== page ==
On this, the fifth Easter since I lost my precious oldest son, Elliot, in a tragic motorcycle accident, I am flooded with potent and persistent images of the present and the absent—also struggling with fresh flavors of loss.
The memory of Elliot’s transcendent junior saxophone recital in Toronto on Easter is still as palpable as it is irretrievable. Then, there are remembrances of those heavy years as a single mom, surreptitiously hiding coin-filled plastic eggs in the dark after my boys had finally gone to bed while preparing to “celebrate” with my terminally ill parents in extended care. But I smile when a flash crosses my mind’s eye of my mom’s infamous “black and white” coconut-festooned bunny cakes of Easters past.
With these memories swirling and salient, I am endlessly grateful for Fran Shelton’s book, The Spirituality of Grief: Ten Practices for Those Who Remain. I devoured it. I am a voracious seeker of input, data, and information, trying to forge a path each day through a world shrouded in grief’s messy muck. I find Fran’s book both sacred and practical on so many levels. Her fluid, insightful prose is provocative yet soothing, universal yet intimately personal—and overflowing with her gentle, knowing spirit.
Plus, I am profoundly honored that she invited me to contribute—enveloping my raw words in her comforting pages. My gratitude is soaring with a meaning that feels like spiritual caulk in the cracks of my fractured heart.
But the “ten practices” are the real differentiator here—giving me and others who encounter her book the spiritual scaffolding to crawl out of our holes every day. They simultaneously ground us and lighten the heavy satchels that we will never fully unpack.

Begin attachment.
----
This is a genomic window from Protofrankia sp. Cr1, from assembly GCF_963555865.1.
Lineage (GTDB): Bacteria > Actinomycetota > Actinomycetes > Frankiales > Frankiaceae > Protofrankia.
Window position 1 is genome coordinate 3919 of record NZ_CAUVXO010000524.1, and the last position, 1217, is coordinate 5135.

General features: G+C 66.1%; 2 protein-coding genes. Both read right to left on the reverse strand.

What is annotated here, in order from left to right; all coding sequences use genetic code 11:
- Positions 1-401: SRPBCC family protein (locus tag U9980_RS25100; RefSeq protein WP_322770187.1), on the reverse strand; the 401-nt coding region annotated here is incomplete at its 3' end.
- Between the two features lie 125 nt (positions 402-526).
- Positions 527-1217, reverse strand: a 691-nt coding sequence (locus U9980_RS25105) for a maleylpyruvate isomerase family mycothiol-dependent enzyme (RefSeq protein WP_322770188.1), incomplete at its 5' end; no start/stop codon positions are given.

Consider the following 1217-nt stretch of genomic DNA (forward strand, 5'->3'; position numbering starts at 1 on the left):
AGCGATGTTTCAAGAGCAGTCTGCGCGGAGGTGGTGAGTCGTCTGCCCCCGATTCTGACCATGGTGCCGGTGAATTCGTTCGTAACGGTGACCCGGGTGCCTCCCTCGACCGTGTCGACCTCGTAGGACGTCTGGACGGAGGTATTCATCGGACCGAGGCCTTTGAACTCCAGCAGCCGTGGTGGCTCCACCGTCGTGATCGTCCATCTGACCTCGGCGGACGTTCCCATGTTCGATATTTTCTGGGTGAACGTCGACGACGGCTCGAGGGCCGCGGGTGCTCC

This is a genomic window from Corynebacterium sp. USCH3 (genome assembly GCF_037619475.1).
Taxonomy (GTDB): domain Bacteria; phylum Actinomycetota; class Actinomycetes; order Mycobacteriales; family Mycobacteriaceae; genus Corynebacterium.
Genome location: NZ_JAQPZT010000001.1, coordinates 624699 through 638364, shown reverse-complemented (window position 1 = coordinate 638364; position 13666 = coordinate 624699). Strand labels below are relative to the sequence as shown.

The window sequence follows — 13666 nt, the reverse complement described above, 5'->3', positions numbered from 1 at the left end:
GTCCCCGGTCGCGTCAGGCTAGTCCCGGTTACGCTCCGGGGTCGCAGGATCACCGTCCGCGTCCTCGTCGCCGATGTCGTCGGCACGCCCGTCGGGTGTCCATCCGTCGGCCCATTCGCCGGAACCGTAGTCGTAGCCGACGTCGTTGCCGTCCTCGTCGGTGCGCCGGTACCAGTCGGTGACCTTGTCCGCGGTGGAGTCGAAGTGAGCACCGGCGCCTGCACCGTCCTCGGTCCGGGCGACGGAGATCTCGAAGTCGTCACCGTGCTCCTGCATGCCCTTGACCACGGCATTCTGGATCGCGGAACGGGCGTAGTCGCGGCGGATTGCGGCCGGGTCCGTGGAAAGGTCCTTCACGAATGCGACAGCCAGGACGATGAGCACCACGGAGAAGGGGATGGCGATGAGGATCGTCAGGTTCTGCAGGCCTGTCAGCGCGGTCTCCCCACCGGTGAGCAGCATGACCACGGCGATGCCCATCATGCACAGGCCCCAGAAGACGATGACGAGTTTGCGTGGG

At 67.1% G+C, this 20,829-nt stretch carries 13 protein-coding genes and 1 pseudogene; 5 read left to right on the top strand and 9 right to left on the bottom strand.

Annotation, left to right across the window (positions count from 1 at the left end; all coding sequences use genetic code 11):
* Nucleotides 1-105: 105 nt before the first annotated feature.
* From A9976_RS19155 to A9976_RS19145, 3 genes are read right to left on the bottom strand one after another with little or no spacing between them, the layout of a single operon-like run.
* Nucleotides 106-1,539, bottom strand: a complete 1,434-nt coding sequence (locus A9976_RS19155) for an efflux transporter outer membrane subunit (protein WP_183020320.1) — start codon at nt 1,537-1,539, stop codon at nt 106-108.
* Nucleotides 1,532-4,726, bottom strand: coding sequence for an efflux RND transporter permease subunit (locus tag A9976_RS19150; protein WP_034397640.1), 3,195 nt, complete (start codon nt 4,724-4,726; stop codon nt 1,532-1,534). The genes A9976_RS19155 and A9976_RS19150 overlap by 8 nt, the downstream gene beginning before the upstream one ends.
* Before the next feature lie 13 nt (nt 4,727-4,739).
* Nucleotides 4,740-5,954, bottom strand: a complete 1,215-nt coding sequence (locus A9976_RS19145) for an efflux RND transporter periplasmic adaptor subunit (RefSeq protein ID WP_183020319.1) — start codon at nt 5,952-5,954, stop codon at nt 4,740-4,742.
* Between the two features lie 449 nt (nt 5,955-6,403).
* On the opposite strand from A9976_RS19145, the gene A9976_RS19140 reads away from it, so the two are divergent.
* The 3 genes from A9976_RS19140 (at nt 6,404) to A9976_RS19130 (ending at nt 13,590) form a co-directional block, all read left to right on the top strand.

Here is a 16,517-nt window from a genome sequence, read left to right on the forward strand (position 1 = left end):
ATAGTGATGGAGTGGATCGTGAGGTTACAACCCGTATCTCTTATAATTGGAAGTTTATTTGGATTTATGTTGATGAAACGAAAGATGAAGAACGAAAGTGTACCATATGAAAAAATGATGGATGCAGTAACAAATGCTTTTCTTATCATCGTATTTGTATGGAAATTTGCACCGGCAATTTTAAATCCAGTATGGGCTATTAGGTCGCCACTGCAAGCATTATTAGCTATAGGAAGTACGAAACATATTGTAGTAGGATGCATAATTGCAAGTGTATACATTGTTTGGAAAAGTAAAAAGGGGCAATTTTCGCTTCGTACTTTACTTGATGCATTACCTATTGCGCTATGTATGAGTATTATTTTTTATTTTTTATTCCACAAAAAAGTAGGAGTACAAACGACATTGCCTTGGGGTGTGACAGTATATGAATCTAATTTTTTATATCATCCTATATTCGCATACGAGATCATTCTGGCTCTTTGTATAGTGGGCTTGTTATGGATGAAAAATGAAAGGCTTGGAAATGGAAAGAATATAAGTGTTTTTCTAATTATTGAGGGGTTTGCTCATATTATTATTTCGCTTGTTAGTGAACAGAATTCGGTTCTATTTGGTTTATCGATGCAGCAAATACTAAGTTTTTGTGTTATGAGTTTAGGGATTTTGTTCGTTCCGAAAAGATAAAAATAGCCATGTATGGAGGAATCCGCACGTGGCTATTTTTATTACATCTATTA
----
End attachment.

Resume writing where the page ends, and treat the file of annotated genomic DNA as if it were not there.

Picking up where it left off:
These practices are something I can actually do that help me feel more connected—to my inner being and to all creation. Though I often consider myself a “pro griever,” I still have trouble finding that glimmer of light in the dark of day. Fran is a spiritual-direction pro, and in these chapters, you have access to her divine wisdom and grace—like having your own personal grief trainer.
Take a breath and take a look at the first practice. Breathing sounds simple enough, but starting with the basics is powerful. Working in, as well as working out. The magic of breathing is what sustains us, generates each new heartbeat—and gives us life.
Inspired by Fran’s words and guidance, here is a poem I wrote about breathing in grief:
Breathing in liquid
within the chaos of
Sending peace and love to you on this day of rebirth and renewal. Check out Fran’s book here.
10 thoughts on “Catching My Breath: The Spirituality of Grief”
Thank you Elaine, for sharing your words, the image of “liquid grace,” and your thoughts about Fran’s book. Grateful.
Thank you, Julie. Grateful for your kind words. Hope you are well.
Very well said Elaine – you are a great writer and I know it helps to write your feelings to help get through tough issues. I have done it too. Thinking of you today.
Thank you, Mari. Yes, writing is my therapy, and your comment is healing.💜
Love hearing from you, Mari. Thank you for your presence and beautiful spirit.
Thanks for sharing your story with all of us. It helps you heal, and it helps others as well. I received her book but haven’t had time to start reading it just yet. Love you, my friend! Mike Shaw email@example.com Gallup Strengths Maximizer / Individualization / Arranger / Connectedness / Activator
Thanks, Mike, for your presence and heart. You are an inspiration to me, as well.
Elaine, I love your beautiful poem! You seem to be able tomp right back on the horse with your writing ❤️.
It’s so special that you are included in and contributed to Fran Shelton ‘s book which I must read.
I am with you as to our grief journey. Grateful to not have to travel alone. I love you and let’s talk soon. Aren’t big travel plans coming up?
Thank you, dear friend. So grateful foryour heartfelt friendship and sweet simpatico on this untenable journey.💜
Jump back on the horse, not tomp.